It is sort of the Stew Leonard’s approach – only offer about 1,000 SKUs, but male sure they are the right 1,000 SKUs…and be a huge success doing so.

    Published on: March 1, 2005

    A new survey by the Produce Marketing Association (PMA) reveals that “only slightly more than a third of consumers are aware of the fruit and vegetable recommendations contained in the recently released 2005 Dietary Guidelines for Americans, and that the concept of what constitutes a ‘serving’ of produce varies widely among respondents.”

    Sixty percent of those surveyed said that they had seen nothing about the produce-oriented recommendations.

    Eight-one percent of consumers surveyed said they have a ‘clear understanding’ of what is meant by a serving of fruits and vegetables, but were all over the map when asked to define it.

    Which means that PMA and retailers need to do a better job defining it. “Our challenge is to effectively market fruits and vegetables in a manner that emphasizes the taste, convenience, and nutrition of our products – resulting in consumers eating more produce,” said PMA chairman Steve Junqueiro. “We have to be sure we’re communicating our messages to consumers in relevant and effective ways.”
    KC's View:

    Published on: March 1, 2005

    The Baltimore Sun reports that starting next year, Kellogg Co. plans to add an omega-3 fatty acid, typically found in fish, to products that could include Pop Tarts and/or Corn Flakes.

    The goal, according to the Sun is to allow the company to claim that its products are brain-healthy as well as being heart healthy.

    While adding fish acids to cereal may sound like a stretch, the paper notes that when the company was founded, one of the intentions was to create fortified cereals – which is sort of Kellogg’s is doing now.

    “But the movement, heavily driven by marketing, worries some nutritionists,” the Sun reports. “They fear that people are getting more nutrients than the body needs - too much of a good thing - and that jacked-up junk foods might contribute to the obesity problem in the United States and parts of Europe.”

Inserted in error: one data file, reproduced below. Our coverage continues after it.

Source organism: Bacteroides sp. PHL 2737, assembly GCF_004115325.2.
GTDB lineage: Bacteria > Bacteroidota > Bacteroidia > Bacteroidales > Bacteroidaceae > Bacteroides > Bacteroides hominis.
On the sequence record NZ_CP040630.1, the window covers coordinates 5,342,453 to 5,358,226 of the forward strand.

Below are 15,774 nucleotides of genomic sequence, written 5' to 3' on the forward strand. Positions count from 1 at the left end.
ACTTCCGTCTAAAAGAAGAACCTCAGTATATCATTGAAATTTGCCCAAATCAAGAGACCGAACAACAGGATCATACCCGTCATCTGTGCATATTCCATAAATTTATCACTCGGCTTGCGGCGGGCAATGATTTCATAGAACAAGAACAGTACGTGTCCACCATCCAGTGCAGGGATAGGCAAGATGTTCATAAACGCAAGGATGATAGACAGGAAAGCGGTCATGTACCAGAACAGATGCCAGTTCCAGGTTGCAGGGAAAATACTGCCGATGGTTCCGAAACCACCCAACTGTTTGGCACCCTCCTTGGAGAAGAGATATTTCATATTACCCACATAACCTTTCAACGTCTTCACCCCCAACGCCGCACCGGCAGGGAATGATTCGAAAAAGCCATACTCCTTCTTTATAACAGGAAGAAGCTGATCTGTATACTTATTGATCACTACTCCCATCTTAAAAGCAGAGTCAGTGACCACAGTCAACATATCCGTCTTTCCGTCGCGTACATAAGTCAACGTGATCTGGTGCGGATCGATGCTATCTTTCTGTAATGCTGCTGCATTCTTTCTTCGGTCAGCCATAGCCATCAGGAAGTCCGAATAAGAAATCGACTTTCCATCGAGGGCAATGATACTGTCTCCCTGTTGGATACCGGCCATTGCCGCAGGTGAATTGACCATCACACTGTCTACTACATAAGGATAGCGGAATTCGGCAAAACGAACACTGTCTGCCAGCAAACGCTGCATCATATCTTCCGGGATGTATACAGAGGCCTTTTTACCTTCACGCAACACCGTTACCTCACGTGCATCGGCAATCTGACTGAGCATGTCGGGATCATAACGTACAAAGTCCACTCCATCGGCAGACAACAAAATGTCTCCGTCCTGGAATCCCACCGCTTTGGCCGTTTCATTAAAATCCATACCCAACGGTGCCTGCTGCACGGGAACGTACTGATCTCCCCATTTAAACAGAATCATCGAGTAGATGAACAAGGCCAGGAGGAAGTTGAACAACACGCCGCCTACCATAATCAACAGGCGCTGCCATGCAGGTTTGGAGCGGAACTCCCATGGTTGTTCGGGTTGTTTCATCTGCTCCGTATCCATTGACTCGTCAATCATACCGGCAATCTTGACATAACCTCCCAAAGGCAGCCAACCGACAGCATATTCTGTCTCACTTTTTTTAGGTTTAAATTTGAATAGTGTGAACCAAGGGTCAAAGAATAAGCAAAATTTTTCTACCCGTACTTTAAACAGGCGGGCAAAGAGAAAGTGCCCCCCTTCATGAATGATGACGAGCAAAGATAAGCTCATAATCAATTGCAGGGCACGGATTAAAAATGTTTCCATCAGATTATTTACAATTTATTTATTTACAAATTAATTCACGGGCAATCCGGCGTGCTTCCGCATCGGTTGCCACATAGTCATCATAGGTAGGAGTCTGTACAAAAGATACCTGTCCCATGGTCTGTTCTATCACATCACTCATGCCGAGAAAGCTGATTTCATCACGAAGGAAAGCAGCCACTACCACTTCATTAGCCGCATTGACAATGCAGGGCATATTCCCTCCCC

KC's View:

    Published on: March 1, 2005

    Published reports say that PepsiCo has developed voluntary restrictions on its advertising to children in the United States and western Europe, as well as limiting portion sizes on products sold in schools.

    The Financial Times reports that “the measures are the latest by food and drink producers to prove they can be trusted to regulate themselves, amid mounting pressure on governments to curb obesity. The European Commission has threatened to ban food and drink ads to children if the industry doesn't change its behavior and the British Government is considering red warning labels on fattening products.”

    While the threats of government regulation don’t seem to be as serious in the US, it certainly has become a public relations issue here, and PepsiCo is trying to head off as much criticism as it can.
    KC's View:

    Published on: March 1, 2005


    • The Miami Herald reports that Starbucks has become the hip place for teenagers to hang out, as they find the coffee chain to be a place where they can be themselves and indulge a growing taste for high-end caffeinated drinks. Parents seem to like it because Starbucks is supervised, and there is no alcohol or tobacco usage.

    KC's View:

    Published on: March 1, 2005


    • Wal-Mart said yesterday that its February same-store sales were up four percent. Full results for the month are to be released on Thursday.

    KC's View:

    Published on: March 1, 2005

    …will return.
    KC's View: